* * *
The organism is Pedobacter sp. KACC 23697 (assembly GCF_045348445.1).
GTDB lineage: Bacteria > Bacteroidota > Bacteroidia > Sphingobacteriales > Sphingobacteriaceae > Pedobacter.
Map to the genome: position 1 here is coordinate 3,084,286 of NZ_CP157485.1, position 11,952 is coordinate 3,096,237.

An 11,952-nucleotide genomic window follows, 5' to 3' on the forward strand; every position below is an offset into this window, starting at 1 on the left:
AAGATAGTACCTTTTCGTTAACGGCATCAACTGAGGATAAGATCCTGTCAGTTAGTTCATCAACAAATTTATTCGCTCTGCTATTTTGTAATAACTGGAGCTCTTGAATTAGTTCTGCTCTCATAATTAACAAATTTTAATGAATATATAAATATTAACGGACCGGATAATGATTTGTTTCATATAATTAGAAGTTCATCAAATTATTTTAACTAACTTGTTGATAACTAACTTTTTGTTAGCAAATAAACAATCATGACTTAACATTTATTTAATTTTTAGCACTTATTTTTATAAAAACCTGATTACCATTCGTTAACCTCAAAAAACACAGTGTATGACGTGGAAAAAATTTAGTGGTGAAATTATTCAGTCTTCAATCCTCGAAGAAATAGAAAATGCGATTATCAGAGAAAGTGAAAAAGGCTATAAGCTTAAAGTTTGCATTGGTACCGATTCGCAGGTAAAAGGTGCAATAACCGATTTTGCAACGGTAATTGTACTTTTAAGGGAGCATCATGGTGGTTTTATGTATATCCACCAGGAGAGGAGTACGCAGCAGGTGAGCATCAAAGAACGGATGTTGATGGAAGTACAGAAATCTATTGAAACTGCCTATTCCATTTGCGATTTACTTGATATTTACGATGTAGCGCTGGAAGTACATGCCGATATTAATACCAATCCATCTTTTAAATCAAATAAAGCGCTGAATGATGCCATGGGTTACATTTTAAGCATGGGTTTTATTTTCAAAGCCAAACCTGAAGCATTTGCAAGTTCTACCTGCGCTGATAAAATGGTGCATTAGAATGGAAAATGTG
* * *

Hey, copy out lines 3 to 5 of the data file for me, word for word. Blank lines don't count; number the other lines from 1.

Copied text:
Map to the genome: position 1 here is coordinate 3,084,286 of NZ_CP157485.1, position 11,952 is coordinate 3,096,237.

An 11,952-nucleotide genomic window follows, 5' to 3' on the forward strand; every position below is an offset into this window, starting at 1 on the left:
AAGATAGTACCTTTTCGTTAACGGCATCAACTGAGGATAAGATCCTGTCAGTTAGTTCATCAACAAATTTATTCGCTCTGCTATTTTGTAATAACTGGAGCTCTTGAATTAGTTCTGCTCTCATAATTAACAAATTTTAATGAATATATAAATATTAACGGACCGGATAATGATTTGTTTCATATAATTAGAAGTTCATCAAATTATTTTAACTAACTTGTTGATAACTAACTTTTTGTTAGCAAATAAACAATCATGACTTAACATTTATTTAATTTTTAGCACTTATTTTTATAAAAACCTGATTACCATTCGTTAACCTCAAAAAACACAGTGTATGACGTGGAAAAAATTTAGTGGTGAAATTATTCAGTCTTCAATCCTCGAAGAAATAGAAAATGCGATTATCAGAGAAAGTGAAAAAGGCTATAAGCTTAAAGTTTGCATTGGTACCGATTCGCAGGTAAAAGGTGCAATAACCGATTTTGCAACGGTAATTGTACTTTTAAGGGAGCATCATGGTGGTTTTATGTATATCCACCAGGAGAGGAGTACGCAGCAGGTGAGCATCAAAGAACGGATGTTGATGGAAGTACAGAAATCTATTGAAACTGCCTATTCCATTTGCGATTTACTTGATATTTACGATGTAGCGCTGGAAGTACATGCCGATATTAATACCAATCCATCTTTTAAATCAAATAAAGCGCTGAATGATGCCATGGGTTACATTTTAAGCATGGGTTTTATTTTCAAAGCCAAACCTGAAGCATTTGCAAGTTCTACCTGCGCTGATAAAATGGTGCATTAGAATGGAAAATGTG